Hussein Shayestefar, narrated by the martyrs wife

You Heart Desired to Go

Elham Saleh
Translated by Natalie Haghverdian


When they started their life together, they wanted to be together, friends apart. It turned out to be the way they wanted. But there was another companion; suffering. It did not leave them alone until the end. Hossein Shayestefar, narrated by the Martyr's Wife, which is the sixth volume in the series of "Inak Shokaran[1]"[2], illustrates their suffering; the suffering present in the lives of "Razieh Bubash" and the martyr "Hussein Shayestefar".


The Parting Story

He has thirteen shrapnel shells in his head; kidney and bladder problems; and seizures. As he walks, he grabs his hand against the wall, drags his feet on the floor and talks stuttering.

The man is not physically healthy; he is a plane technician and has a good command of English. The first condition is stipulated: "I am in the front for 45 days and will only stay in Tehran for a week. Until the war lasts, I’ll be there for 45 days, and a week here. "

The woman also demands: "I just want to continue my education. I have six years to go to cover Masters and PHD. I'd like to finish it. "

The man agrees: "You study sixty years instead of six. I have no issue with your education. "

They meet and talk couple of times and finally agree. With a simple ceremony, Hussein Shayestefar and Razieh Bubash become a couple. At the beginning of their life together, the man returns to the fronts as he is supposed to; this is the tale of loneliness not only found in Hossein Shayestefar's narrated by the martyr's wife, but in all books narrated by the martyrs' wives: Hussein’s leave ended quickly. I knew it was time to leave. We had to be apart for 45 days. I was heartbroken. Early in the morning Mojtaba Sinjali arrived in his motorbike to take him to the fronts. The same friend would always pick him up. I would stand by the door and watch them drive away; until they would shrink to a dot and drip like a drop. Not just the first time, but every time he left."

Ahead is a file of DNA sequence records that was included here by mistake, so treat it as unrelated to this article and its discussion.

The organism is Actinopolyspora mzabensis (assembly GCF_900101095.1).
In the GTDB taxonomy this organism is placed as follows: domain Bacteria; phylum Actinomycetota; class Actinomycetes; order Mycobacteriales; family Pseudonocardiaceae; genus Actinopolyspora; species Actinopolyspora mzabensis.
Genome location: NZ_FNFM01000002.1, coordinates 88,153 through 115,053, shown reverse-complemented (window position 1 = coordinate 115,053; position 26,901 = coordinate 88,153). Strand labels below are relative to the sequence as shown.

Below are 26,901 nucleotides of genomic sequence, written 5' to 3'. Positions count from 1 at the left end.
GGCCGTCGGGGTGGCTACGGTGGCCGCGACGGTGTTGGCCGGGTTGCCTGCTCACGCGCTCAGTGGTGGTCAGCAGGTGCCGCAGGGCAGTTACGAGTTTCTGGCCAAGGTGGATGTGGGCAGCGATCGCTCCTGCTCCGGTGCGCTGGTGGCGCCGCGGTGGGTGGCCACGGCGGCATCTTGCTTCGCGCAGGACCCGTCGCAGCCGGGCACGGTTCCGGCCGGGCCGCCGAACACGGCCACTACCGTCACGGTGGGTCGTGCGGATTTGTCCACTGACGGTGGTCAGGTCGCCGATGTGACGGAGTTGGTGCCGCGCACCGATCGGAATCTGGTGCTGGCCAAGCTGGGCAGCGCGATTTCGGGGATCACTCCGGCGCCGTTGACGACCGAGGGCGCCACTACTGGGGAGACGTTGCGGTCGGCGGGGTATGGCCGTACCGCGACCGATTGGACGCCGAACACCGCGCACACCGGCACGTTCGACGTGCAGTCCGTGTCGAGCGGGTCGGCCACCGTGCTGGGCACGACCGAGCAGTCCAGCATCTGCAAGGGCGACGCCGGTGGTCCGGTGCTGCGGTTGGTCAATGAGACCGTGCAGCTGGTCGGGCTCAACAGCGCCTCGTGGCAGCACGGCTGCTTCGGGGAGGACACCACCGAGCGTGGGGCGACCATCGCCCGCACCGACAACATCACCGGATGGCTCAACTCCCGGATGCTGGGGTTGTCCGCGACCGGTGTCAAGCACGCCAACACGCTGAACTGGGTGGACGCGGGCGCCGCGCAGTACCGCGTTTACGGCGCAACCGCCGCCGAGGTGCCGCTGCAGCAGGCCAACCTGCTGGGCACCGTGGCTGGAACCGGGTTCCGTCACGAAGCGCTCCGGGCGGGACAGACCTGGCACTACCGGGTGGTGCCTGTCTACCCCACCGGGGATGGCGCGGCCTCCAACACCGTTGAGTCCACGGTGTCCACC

Tale of Lonliness

At first, separation was a torture; when they were together, the husband’s nervous breakdowns and seizures made her suffer. The children were born one after another. Hussein Shayestefar could not work somewhere because of the seizures; life had costs and Razieh Bubash decided to work. Three little children along a man in need of constant care had worn her out. The last time she brought Shayestefar to the hospital, Dr. Nourbala, a psychiatrist and director of the Veterans' Psychiatry Department, advised him to be commited in a psychiatric hispital: "It is no longer fit for him to be at home. I swear, you and kids are in danger. You should take him to the psychiatric hospital. Psychological Complex for Psychiatric Veterans. Hospitalize him there. Rest assured that it's better for him. "

It was difficult, but she couldn't take care of both the kids and him. She was always trying to explain to the children why their father was not well: “I was trying to explain that doing something in the path of God is valuable: “Don’t look at him now. He was an important person; he was so handsome and fit; God knows he was so patient and kind and courageous." I would show them his pictures: look! He fought along with martyr Chamran. He fought with the enemy in the path of God; for us; and he is like this now."